CTS10362+, CTS10640+, CTS1068+, CTS10858+, CTS109+, CTS11358+, CTS1138+, CTS11501+, CTS11571+, CTS11575+, CTS11726+, CTS11741+, CTS11765+, CTS11787+, CTS12047+, CTS12238+, CTS125+, CTS12632+, CTS1547+, CTS1983+, CTS1996+, CTS2769+, CTS3068+, CTS3101+, CTS3210+, CTS3331+, CTS3401+, CTS3431+, CTS3492+, CTS3536+, CTS3654+, CTS3662+, CTS3868+, CTS3936+, CTS3996+, CTS4025+, CTS4133+, CTS426+, CTS4274+, CTS4294+, CTS4364+, CTS4368+, CTS4443+, CTS4740+, CTS5169+, CTS5269+, CTS5280+, CTS5285+, CTS5318+, CTS5394+, CTS5457+, CTS5532+, CTS5628+, CTS6135+, CTS6383+, CTS6800+, CTS6907+, CTS6932+, CTS712+, CTS7412+, CTS7598+, CTS7738+, CTS7922+, CTS7933+, CTS7997+, CTS8183+, CTS8243+, CTS8340+, CTS8437+, CTS852+, CTS8938+, CTS8980+, CTS9240+, CTS9828+, F1046+, F1167+, F1181+, F1209+, F1302+, F1320+, F1329+, F1450+, F1460+, F1634+, F1704+, F1714+, F1744+, F1753+, F1767+, F1825+, F2048+, F2058+, F2075+, F2116+, F2142+, F2155+, F2174+, F2276+, F2302+, F2345+, F2366+, F2390+, F2402+, F2502+, F2587+, F2688+, F2710+, F2746+, F2749+, F2769+, F2794+, F2817+, F2837+, F2839+, F2973+, F2985+, F2993+, F3074+, F3111+, F3119+, F3136+, F3335+, F3347+, F3358+, F3368+, F3384+, F3402+, F3556+, F3692+, F4072+, F4188+, F4200+, F4287+, F4289+, F719+, F922+, L132+, L134+, L15+, L16+, L321+, L350+, L403+, L468+, L470+, L498+, L620+, L748+, L765+, L778+, M139+, M168+, M235+, M267+, M294+, M304+, M42+, M497+, M89+, M94+, P123+, P124+, P126+, P127+, P130+, P135+, P136+, P138+, P14+, P141+, P145+, P146+, P148+, P151+, P158+, P159+, P160+, P166+, P187+, P209+, P58+, PF1016+, PF1029+, PF1031+, PF1040+, PF1046+, PF1061+, PF1092+, PF1097+, PF110+, PF1203+, PF1269+, PF1276+, PF192+, PF210+, PF212+, PF223+, PF234+, PF258+, PF2591+, PF2593+, PF2599+, PF2608+, PF2611+, PF2615+, PF2624+, PF263+, PF2643+, PF272+, PF2745+, PF2747+, PF2748+, PF2749+, PF2770+, PF278+, PF292+, PF316+, PF325+, PF342+, PF3515+, PF3517+, PF3518+, PF3534+, PF3560+, PF3561+, PF3562+, PF4490+, PF4491+, PF4513+, PF4521+, PF4530+, PF4572+, PF4591+, PF4595+, PF4598+, PF4622+, PF4629+, PF4630+, PF4632+, PF4634+, PF4635+, PF4636+, PF4638+, PF4652+, PF4653+, PF4654+, PF4656+, PF4657+, PF4659+, PF4661+, PF4662+, PF4663+, PF4664+, PF4668+, PF4669+, PF4670+, PF4672+, PF4675+, PF4676+, PF4678+, PF4685+, PF4695+, PF4738+, PF4758+, PF4759+, PF4761+, PF4762+, PF4764+, PF4768+, PF4769+, PF4772+, PF4773+, PF4774+, PF4780+, PF4787+, PF4788+, PF4798+, PF4799+, PF4800+, PF4801+, PF4830+, PF4831+, PF4832+, PF4833+, PF4835+, PF4838+, PF4843+, PF4844+, PF500+, PF667+, PF719+, PF725+, PF779+, PF796+, PF803+, PF815+, PF821+, PF840+, PF844+, PF892+, PF937+, PF951+, PF954+, PF970+, V186+, V189+, V205+, V52+, V9+, YSC0000056+, YSC0000062+, YSC0000063+, YSC0000064+, YSC0000065+, YSC0000066+, YSC0000068+, YSC0000069+, YSC0000071+, YSC0000073+, YSC0000164+, YSC0000165+, YSC0000168+, YSC0000169+, YSC0000171+, YSC0000172+, YSC0000173+, YSC0000175+, YSC0000177+, YSC0000181+, YSC0000184+, YSC0000187+, YSC0000188+, YSC0000197+, YSC0000198+, YSC0000199+, YSC0000209+, YSC0000214+, YSC0000218+, YSC0000226+, YSC0000228+, YSC0000229+, YSC0000234+, YSC0000235+, YSC0000236+, YSC0000239+, YSC0000265+, Z1853+, Z1854+, Z1855+, Z1856+, Z1858+, Z1860+, Z1861+, Z1862+, Z1865+, Z1866+, Z1867+, Z1868+, Z1870+, Z1871+, Z1874+, Z1875+, Z1877+, Z1878+, Z1885+, Z1886+, Z1887+, Z1889+, Z1890+, Z1892+, YSC0000078+, YSC0000079+, YSC0000080-, Z640-, Z641-, Z644-, ZS227-, ZS241-, FGC4736-, Z1884-, YSC0000076-, PF4851-, L222-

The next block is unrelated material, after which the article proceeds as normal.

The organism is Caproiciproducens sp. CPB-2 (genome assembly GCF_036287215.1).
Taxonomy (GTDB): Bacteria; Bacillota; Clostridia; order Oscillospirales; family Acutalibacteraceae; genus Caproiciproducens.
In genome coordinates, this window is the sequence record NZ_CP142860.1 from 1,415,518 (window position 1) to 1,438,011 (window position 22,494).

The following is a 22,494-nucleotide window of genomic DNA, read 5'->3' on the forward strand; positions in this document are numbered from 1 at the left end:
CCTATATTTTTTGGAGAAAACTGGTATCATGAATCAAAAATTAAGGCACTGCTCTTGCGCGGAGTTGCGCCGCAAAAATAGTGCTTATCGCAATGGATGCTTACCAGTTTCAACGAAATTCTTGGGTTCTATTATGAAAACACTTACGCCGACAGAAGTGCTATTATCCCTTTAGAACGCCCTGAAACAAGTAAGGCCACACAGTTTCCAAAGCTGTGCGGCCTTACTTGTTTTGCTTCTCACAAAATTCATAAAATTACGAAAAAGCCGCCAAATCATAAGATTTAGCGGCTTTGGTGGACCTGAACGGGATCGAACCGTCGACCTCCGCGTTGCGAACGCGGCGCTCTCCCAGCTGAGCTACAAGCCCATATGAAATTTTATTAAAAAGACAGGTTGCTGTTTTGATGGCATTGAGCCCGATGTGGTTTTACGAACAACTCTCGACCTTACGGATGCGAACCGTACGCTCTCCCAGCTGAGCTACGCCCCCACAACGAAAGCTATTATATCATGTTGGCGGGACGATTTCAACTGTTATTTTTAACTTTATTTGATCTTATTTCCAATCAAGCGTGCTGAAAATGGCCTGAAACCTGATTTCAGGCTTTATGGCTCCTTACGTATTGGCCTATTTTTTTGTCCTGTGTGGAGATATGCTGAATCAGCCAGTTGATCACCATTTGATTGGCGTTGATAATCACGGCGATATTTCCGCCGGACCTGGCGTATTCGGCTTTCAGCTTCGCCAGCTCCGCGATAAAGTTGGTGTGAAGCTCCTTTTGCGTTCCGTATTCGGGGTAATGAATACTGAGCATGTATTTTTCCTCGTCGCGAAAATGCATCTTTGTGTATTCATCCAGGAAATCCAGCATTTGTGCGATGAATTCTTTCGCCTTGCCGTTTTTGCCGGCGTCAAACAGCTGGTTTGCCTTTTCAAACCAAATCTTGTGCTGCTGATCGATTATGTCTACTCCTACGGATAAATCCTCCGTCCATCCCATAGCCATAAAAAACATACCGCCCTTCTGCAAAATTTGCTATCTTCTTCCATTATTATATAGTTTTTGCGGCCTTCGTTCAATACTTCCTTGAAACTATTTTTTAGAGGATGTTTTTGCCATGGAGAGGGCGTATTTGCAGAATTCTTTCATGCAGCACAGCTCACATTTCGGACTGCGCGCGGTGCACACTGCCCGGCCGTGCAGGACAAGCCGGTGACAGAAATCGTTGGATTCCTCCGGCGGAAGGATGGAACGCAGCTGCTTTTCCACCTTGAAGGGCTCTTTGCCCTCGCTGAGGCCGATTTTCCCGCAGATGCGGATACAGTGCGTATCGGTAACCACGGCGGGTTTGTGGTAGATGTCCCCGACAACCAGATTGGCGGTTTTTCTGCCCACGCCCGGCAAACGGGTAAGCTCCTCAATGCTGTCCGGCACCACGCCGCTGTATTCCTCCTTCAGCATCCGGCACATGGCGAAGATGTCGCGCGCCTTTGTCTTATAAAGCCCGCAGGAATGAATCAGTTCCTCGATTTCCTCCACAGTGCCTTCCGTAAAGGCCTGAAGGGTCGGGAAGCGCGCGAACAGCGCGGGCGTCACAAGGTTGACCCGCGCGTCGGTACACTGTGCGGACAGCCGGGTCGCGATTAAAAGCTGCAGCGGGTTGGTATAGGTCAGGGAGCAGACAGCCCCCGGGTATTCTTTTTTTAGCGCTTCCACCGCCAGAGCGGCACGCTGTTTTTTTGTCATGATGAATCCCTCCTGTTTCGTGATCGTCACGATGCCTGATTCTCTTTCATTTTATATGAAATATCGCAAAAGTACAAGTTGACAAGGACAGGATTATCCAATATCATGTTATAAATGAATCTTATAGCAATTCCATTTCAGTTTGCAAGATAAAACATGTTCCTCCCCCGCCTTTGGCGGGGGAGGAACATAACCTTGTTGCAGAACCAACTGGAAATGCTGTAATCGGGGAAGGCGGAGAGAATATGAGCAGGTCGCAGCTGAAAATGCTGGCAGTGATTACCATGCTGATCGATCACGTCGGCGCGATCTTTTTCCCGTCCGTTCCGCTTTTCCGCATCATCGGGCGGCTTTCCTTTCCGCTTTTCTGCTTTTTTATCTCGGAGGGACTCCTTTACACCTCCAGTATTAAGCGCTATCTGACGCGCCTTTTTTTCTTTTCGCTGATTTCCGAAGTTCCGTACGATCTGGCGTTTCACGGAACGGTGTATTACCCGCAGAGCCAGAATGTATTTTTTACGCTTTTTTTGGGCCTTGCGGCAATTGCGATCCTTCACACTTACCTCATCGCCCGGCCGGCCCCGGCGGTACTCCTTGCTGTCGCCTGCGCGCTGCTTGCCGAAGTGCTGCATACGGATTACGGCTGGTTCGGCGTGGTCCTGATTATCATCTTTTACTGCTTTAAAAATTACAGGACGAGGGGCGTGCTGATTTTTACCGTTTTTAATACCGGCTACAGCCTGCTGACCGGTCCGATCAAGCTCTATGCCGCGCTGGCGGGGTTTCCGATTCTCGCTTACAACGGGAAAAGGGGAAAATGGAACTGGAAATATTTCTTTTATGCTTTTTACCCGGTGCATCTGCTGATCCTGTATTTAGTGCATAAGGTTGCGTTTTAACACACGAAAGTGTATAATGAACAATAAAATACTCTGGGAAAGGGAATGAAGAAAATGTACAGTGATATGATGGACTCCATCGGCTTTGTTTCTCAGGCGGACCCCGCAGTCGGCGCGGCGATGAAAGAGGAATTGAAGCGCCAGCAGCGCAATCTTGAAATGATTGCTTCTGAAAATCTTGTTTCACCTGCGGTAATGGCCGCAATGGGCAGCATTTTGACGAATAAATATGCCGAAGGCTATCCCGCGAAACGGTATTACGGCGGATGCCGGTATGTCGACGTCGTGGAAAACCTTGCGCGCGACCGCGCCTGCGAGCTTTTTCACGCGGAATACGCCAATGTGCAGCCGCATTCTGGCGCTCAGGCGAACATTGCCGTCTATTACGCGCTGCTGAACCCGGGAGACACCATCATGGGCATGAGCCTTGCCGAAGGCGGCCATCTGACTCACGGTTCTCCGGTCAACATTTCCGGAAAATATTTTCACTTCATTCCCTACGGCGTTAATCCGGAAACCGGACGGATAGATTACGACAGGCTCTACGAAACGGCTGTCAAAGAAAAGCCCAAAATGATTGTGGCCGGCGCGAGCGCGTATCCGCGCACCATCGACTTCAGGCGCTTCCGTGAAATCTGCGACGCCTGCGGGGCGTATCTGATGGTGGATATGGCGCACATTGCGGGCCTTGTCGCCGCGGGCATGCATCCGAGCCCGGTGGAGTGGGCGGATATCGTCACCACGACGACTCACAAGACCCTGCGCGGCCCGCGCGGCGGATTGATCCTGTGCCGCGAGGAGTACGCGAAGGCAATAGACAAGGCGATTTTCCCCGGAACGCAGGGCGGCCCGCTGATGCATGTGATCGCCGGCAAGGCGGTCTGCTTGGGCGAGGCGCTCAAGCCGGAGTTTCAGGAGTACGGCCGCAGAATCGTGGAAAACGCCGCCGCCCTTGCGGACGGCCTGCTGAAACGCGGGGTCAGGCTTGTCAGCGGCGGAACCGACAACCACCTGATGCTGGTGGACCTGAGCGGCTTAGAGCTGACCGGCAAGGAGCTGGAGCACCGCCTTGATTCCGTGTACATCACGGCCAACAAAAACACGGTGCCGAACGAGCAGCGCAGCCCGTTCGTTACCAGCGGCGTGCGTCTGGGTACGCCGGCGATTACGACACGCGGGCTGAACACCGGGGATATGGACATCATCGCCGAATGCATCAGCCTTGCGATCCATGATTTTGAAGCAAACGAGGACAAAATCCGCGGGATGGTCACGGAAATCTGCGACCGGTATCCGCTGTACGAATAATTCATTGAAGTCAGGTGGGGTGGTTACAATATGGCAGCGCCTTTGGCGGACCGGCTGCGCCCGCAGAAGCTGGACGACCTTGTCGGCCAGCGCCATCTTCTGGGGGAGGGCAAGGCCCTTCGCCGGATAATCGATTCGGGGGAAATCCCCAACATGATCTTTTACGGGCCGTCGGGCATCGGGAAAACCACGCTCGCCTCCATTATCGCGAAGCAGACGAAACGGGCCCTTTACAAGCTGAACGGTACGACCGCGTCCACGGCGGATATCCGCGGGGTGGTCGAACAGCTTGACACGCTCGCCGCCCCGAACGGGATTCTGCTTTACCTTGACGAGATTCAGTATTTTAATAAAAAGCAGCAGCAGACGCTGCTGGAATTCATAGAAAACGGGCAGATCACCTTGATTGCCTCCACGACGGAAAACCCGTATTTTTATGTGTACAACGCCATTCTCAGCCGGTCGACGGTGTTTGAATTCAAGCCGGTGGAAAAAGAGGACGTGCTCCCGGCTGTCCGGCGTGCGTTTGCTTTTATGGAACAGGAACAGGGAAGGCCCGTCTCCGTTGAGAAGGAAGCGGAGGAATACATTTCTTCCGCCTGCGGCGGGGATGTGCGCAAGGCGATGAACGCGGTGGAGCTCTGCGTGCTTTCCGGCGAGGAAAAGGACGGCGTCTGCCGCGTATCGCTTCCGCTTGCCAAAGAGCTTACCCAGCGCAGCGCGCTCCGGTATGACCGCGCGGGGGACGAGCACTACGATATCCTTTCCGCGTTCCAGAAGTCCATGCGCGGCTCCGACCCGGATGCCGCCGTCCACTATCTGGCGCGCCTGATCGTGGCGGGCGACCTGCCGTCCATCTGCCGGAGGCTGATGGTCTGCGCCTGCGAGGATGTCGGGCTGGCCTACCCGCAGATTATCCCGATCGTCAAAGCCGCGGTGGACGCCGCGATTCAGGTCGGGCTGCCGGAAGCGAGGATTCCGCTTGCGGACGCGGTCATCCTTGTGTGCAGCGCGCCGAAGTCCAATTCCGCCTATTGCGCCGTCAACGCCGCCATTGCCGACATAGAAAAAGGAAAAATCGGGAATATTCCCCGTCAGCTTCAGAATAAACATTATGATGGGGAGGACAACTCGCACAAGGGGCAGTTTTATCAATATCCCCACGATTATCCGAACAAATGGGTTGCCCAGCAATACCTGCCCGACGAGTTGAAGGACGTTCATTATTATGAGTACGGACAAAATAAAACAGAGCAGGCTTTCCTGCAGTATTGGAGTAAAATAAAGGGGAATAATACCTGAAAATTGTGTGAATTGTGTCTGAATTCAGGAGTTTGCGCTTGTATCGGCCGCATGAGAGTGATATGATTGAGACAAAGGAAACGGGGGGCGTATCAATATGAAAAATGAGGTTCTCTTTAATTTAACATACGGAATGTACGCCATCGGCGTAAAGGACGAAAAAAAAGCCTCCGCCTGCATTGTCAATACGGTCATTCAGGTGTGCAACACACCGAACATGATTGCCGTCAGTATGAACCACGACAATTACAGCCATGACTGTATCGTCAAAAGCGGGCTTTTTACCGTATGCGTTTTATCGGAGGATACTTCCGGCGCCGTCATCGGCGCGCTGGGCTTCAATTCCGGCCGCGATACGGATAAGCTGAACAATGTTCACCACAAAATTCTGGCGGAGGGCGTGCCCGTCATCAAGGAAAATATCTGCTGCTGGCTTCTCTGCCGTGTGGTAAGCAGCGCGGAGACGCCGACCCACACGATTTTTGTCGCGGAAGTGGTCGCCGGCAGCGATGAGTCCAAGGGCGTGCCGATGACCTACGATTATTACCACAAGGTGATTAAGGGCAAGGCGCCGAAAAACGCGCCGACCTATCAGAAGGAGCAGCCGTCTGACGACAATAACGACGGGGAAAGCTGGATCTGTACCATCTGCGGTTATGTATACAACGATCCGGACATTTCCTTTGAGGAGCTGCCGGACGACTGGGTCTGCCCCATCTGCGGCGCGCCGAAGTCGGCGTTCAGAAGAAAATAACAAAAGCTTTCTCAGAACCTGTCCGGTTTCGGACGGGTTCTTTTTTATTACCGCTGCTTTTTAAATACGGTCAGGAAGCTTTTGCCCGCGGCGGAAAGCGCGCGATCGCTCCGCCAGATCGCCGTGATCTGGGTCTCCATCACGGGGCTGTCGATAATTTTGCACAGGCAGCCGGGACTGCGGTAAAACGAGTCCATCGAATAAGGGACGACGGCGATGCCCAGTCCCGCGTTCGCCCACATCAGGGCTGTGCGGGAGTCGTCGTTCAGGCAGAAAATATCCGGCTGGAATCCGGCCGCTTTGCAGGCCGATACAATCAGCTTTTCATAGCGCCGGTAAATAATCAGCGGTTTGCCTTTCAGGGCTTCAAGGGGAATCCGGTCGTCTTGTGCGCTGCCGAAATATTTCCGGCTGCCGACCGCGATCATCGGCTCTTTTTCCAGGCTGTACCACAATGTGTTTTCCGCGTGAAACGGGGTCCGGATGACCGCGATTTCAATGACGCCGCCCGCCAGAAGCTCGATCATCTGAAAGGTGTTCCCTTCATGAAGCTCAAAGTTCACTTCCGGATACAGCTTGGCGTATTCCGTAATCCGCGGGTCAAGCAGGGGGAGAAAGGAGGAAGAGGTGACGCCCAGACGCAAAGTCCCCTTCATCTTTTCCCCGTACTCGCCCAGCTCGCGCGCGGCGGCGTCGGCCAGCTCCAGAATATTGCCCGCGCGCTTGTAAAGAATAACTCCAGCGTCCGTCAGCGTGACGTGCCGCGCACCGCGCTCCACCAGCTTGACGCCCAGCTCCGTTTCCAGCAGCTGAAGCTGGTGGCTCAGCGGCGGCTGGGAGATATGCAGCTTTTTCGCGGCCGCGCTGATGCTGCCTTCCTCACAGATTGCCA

Branch: P58